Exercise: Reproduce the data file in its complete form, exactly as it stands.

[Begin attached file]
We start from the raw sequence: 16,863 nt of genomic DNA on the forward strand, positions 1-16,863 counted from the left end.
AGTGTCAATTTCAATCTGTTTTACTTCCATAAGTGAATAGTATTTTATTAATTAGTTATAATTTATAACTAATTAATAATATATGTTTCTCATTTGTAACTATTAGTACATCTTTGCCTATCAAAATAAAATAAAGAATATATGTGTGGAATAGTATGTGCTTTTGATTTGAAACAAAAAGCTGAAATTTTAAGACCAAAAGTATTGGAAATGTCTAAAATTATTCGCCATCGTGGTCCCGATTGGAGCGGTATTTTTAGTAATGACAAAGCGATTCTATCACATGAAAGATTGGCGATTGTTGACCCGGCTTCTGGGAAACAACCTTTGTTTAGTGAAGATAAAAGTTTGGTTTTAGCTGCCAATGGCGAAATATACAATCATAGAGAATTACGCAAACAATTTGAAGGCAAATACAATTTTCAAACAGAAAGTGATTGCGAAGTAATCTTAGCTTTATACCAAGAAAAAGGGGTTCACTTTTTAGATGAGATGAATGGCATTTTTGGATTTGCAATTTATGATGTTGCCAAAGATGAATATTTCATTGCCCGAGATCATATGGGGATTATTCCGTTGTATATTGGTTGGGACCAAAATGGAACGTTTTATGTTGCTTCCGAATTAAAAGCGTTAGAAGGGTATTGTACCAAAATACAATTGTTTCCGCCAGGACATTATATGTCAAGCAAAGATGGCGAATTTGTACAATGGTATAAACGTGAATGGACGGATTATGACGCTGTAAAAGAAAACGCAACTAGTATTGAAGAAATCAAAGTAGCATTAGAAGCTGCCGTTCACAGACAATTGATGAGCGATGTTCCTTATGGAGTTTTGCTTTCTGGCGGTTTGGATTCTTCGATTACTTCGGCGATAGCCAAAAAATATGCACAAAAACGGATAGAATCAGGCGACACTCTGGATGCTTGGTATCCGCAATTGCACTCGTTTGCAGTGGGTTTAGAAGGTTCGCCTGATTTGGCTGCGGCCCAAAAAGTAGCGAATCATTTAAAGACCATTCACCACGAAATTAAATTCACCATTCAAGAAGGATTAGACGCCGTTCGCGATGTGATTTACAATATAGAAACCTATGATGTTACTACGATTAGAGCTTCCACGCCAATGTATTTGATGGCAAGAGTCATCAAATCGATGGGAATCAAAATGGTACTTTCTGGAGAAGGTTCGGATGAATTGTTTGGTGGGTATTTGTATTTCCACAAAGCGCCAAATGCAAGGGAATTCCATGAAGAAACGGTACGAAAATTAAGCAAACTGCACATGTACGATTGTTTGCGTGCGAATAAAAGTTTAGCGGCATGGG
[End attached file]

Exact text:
We start from the raw sequence: 16,863 nt of genomic DNA on the forward strand, positions 1-16,863 counted from the left end.
AGTGTCAATTTCAATCTGTTTTACTTCCATAAGTGAATAGTATTTTATTAATTAGTTATAATTTATAACTAATTAATAATATATGTTTCTCATTTGTAACTATTAGTACATCTTTGCCTATCAAAATAAAATAAAGAATATATGTGTGGAATAGTATGTGCTTTTGATTTGAAACAAAAAGCTGAAATTTTAAGACCAAAAGTATTGGAAATGTCTAAAATTATTCGCCATCGTGGTCCCGATTGGAGCGGTATTTTTAGTAATGACAAAGCGATTCTATCACATGAAAGATTGGCGATTGTTGACCCGGCTTCTGGGAAACAACCTTTGTTTAGTGAAGATAAAAGTTTGGTTTTAGCTGCCAATGGCGAAATATACAATCATAGAGAATTACGCAAACAATTTGAAGGCAAATACAATTTTCAAACAGAAAGTGATTGCGAAGTAATCTTAGCTTTATACCAAGAAAAAGGGGTTCACTTTTTAGATGAGATGAATGGCATTTTTGGATTTGCAATTTATGATGTTGCCAAAGATGAATATTTCATTGCCCGAGATCATATGGGGATTATTCCGTTGTATATTGGTTGGGACCAAAATGGAACGTTTTATGTTGCTTCCGAATTAAAAGCGTTAGAAGGGTATTGTACCAAAATACAATTGTTTCCGCCAGGACATTATATGTCAAGCAAAGATGGCGAATTTGTACAATGGTATAAACGTGAATGGACGGATTATGACGCTGTAAAAGAAAACGCAACTAGTATTGAAGAAATCAAAGTAGCATTAGAAGCTGCCGTTCACAGACAATTGATGAGCGATGTTCCTTATGGAGTTTTGCTTTCTGGCGGTTTGGATTCTTCGATTACTTCGGCGATAGCCAAAAAATATGCACAAAAACGGATAGAATCAGGCGACACTCTGGATGCTTGGTATCCGCAATTGCACTCGTTTGCAGTGGGTTTAGAAGGTTCGCCTGATTTGGCTGCGGCCCAAAAAGTAGCGAATCATTTAAAGACCATTCACCACGAAATTAAATTCACCATTCAAGAAGGATTAGACGCCGTTCGCGATGTGATTTACAATATAGAAACCTATGATGTTACTACGATTAGAGCTTCCACGCCAATGTATTTGATGGCAAGAGTCATCAAATCGATGGGAATCAAAATGGTACTTTCTGGAGAAGGTTCGGATGAATTGTTTGGTGGGTATTTGTATTTCCACAAAGCGCCAAATGCAAGGGAATTCCATGAAGAAACGGTACGAAAATTAAGCAAACTGCACATGTACGATTGTTTGCGTGCGAATAAAAGTTTAGCGGCATGGG